Gardening This Weekend: May 9, 2019
So, you can either print out this page and put checks by the ones you agree need to be done at your place, or you can scratch out a list of your own using this as your starting point.
• New lawngrasses from sod, seed or plugs. Temperatures are perfect all over the state. Remember that whether you’re sodding or seeding, bed preparation (light tilling and raking) is the same. You do not “over-seed” bermudagrass. Its seed is far too tiny. And you don’t lay sod over existing grass.
• Annual color for summer. There are many good choices. I wrote about my personal favorites here a couple of weeks ago. I’ll give you a link back to that story.
• New trees, shrubs and groundcovers. Nurseries are beginning to run sales to reduce their inventories before summer. Transport your plants home carefully. Protect them from highway winds by covering them with cloth or nursery shade fabric tied securely in place.
• Erratic spring growth on shrubs and even shade trees. Your goal is to maintain their natural growth form.
• Mow lawn at recommended height. Allowing grass to grow tall does not make it more vigorous. Tall grass becomes weaker and allows weeds to invade.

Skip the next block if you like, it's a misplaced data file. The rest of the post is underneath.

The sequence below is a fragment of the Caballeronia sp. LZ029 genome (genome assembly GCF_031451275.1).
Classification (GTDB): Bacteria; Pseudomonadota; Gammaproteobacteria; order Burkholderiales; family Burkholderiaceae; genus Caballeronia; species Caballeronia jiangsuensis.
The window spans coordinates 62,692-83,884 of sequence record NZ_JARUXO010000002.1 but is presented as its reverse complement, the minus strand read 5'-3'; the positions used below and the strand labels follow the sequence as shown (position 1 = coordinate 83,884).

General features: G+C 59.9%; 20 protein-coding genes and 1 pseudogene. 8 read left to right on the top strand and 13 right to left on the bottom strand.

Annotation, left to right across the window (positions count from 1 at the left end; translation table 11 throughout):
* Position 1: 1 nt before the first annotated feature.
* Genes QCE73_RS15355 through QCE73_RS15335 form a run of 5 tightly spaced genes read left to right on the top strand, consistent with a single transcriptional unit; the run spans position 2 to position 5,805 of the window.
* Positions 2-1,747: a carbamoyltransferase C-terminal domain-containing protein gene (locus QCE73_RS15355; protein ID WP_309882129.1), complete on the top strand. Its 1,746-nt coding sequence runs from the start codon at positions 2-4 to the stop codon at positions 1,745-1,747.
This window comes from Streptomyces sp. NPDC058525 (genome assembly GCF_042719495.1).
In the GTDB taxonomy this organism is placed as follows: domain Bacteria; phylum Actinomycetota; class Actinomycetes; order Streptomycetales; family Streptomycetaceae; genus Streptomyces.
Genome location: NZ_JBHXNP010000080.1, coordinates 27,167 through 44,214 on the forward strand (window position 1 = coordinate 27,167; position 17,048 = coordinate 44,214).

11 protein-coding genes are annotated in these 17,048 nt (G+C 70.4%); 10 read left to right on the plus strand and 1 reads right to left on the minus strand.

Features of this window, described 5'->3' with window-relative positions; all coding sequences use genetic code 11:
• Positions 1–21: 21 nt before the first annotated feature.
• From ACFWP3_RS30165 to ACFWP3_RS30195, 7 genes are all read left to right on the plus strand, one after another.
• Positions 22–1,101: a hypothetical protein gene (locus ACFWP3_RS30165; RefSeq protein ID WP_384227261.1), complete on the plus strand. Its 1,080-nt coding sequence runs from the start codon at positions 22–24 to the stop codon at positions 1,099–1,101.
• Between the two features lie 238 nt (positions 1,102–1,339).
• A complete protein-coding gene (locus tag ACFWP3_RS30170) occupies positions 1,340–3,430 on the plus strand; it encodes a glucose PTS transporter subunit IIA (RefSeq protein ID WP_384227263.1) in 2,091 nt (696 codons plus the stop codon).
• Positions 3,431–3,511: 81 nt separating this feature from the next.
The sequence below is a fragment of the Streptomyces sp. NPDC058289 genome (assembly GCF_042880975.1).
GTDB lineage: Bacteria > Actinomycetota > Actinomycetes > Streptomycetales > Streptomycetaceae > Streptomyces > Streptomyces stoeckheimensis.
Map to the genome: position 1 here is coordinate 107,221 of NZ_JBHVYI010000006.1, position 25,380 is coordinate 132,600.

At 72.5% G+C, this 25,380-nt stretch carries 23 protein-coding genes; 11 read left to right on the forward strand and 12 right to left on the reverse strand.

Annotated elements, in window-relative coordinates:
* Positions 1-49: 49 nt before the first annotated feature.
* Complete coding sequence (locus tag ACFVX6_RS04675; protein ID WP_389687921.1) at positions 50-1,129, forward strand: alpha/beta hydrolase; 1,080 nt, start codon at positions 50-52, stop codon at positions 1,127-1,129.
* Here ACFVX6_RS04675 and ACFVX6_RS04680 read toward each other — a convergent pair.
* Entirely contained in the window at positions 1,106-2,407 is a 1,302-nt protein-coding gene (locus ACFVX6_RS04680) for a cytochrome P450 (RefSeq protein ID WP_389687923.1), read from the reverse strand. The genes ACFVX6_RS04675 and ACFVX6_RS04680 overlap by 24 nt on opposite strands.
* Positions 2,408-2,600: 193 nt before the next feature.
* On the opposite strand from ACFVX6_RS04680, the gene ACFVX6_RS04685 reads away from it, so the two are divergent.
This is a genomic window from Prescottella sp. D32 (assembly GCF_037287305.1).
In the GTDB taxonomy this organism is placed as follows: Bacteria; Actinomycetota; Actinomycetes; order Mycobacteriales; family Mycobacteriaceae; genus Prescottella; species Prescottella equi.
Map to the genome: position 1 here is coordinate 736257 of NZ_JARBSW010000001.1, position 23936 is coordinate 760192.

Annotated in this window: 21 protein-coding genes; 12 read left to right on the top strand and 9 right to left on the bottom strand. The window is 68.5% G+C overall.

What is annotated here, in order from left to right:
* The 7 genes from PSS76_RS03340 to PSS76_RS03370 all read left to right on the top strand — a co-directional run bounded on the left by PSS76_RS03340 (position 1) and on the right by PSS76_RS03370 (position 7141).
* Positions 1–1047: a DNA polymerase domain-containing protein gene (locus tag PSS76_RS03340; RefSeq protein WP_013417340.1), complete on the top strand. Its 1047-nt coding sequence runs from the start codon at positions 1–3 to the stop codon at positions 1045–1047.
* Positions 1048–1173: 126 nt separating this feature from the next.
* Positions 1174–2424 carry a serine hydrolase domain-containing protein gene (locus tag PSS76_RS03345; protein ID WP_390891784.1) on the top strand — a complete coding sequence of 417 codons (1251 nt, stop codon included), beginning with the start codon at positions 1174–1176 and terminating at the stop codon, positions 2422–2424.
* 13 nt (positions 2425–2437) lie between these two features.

• Low-hanging branches on shade trees if they are creating hazards or casting excessive shade on turf and landscape below. Just the weight of leaves can pull outer limbs down by many inches, even feet.
• Lawns, probably with an all-nitrogen food (unless a Texas A&M soil test recommends otherwise). Upwards of half of that nitrogen should be slow-release.
• Trees, shrubs, flowers and vegetables can probably be fed with that same all-nitrogen or high-nitrogen fertilizer. Most Texas soils have excessively high amounts of phosphorus (middle number in the analysis).
• Iron-deficient plants that show the typical yellowed leaves with dark green veins on their newest growth first.
ON THE LOOKOUT
• Pecan phylloxera galls causing knots on leaves of pecan leaves, then causing them to fall prematurely. There is nothing you can do to stop it now. Application of horticultural oil in late winter will help. As with most other leaf galls of oaks, hackberries, cottonwoods, this pest is not terribly damaging.
• Crape myrtle bark scale is showing up across Texas. The white insects appear on twigs of new growth as well as stems and trunks. Drench soil with systemic insecticide. Click to see recent story.
• Plum curculios are leaving congealed drips on surface of peach and plum fruit. Larvae of the insect are within the fruit. There is nothing that can be done to save crop now. Application of Malathion when 75 percent of petals have fallen in early spring stops the adult snout beetles from laying their eggs. Pick up fallen fruit in May and June.